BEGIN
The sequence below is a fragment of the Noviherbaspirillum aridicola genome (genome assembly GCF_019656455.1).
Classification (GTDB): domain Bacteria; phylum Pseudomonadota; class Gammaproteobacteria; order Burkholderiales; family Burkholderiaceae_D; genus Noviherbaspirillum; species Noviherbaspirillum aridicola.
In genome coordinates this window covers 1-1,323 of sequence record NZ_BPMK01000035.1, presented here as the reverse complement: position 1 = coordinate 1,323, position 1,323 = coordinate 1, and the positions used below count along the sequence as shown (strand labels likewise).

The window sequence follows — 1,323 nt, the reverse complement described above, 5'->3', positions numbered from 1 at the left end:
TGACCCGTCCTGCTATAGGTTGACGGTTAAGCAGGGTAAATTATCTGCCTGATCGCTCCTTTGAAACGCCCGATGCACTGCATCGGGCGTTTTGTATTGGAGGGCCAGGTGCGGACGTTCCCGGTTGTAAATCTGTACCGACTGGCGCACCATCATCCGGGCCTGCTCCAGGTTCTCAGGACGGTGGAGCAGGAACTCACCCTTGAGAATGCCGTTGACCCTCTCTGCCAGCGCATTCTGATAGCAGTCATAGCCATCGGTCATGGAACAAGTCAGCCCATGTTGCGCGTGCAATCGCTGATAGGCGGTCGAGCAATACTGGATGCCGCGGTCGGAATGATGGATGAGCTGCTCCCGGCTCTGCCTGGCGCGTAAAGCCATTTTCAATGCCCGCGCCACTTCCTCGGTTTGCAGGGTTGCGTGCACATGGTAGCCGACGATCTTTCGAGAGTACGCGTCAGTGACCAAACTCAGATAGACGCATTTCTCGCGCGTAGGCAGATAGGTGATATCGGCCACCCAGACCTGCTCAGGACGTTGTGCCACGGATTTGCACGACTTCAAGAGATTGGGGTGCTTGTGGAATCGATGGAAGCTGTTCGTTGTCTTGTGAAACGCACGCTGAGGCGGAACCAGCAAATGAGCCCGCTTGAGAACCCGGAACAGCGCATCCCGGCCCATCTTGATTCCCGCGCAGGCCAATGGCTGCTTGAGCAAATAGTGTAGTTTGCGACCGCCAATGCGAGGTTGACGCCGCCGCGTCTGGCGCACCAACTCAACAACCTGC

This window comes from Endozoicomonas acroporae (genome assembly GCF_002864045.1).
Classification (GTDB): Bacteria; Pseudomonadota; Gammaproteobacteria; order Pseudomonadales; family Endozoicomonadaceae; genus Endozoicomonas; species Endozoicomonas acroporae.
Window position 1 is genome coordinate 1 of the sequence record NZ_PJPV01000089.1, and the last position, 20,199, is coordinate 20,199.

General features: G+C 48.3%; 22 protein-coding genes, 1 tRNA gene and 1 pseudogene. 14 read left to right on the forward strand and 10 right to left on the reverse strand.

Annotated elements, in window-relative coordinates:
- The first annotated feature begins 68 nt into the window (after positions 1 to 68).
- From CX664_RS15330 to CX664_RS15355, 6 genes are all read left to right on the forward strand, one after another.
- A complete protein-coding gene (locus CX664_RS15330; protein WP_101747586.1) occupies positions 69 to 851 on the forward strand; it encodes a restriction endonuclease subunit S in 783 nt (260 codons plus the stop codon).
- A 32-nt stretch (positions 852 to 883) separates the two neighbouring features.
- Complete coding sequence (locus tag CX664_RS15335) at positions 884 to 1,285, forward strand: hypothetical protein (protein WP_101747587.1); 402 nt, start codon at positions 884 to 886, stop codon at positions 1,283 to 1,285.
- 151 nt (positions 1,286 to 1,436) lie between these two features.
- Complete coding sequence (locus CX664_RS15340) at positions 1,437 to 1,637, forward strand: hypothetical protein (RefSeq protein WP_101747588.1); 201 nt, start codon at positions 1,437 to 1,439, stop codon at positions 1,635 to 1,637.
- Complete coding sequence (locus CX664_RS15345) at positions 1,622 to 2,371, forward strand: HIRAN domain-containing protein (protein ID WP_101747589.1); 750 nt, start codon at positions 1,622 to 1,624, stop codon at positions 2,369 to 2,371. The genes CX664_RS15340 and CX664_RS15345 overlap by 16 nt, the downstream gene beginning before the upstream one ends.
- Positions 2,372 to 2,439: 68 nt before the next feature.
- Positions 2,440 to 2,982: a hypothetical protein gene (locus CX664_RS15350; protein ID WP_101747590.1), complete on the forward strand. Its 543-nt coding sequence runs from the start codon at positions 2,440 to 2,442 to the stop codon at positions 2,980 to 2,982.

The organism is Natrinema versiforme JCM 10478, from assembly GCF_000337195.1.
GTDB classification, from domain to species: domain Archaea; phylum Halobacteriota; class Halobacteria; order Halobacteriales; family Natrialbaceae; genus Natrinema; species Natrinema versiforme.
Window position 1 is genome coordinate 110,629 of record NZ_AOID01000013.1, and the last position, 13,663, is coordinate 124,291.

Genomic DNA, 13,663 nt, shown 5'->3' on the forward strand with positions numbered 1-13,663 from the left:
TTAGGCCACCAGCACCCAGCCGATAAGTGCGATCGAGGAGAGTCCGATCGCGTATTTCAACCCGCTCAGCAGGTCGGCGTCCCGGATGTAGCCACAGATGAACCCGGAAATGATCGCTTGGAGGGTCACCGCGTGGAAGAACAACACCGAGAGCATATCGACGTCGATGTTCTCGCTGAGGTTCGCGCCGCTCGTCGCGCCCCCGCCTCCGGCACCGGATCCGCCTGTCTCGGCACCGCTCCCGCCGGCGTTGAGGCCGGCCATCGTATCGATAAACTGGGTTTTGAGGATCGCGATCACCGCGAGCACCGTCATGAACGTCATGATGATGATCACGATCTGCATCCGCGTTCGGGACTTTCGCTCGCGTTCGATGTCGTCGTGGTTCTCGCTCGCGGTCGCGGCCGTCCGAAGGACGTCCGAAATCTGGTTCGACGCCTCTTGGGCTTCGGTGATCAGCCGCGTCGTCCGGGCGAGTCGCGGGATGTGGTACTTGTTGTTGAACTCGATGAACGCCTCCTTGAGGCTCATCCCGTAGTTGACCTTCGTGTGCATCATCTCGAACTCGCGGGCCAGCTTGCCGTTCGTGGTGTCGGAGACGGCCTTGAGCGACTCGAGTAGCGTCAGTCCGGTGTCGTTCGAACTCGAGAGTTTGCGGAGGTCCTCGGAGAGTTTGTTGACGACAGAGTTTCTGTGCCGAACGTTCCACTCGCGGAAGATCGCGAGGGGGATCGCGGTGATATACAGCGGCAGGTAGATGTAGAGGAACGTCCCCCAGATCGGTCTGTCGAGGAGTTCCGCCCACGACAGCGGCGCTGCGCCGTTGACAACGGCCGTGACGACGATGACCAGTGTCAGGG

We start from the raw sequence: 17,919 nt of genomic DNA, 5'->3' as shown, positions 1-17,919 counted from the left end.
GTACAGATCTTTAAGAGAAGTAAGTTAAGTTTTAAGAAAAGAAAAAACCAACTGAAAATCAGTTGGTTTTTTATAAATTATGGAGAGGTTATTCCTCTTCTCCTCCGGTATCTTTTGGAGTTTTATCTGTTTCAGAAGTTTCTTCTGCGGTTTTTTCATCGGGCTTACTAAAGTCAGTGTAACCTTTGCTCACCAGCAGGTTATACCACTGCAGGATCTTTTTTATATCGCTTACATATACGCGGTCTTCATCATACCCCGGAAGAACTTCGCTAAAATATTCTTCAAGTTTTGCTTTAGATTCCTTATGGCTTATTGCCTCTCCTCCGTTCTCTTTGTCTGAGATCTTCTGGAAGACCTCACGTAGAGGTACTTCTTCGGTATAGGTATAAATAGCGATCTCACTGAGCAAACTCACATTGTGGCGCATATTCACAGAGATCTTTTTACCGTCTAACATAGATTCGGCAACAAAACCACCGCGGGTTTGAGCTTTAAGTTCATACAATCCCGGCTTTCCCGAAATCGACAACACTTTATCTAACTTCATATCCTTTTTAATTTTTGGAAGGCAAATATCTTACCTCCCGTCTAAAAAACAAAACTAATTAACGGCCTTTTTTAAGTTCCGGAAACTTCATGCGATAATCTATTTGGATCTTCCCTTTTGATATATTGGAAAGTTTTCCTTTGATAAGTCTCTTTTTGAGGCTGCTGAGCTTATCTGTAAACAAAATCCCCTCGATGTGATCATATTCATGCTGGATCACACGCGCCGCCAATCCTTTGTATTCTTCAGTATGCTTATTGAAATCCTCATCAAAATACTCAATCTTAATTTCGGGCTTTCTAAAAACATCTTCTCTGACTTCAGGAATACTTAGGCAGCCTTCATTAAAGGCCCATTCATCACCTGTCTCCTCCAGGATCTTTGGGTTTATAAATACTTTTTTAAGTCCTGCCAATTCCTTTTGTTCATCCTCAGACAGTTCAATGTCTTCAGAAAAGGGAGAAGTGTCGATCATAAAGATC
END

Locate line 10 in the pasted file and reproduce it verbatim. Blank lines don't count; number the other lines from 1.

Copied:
Annotated elements, in window-relative coordinates: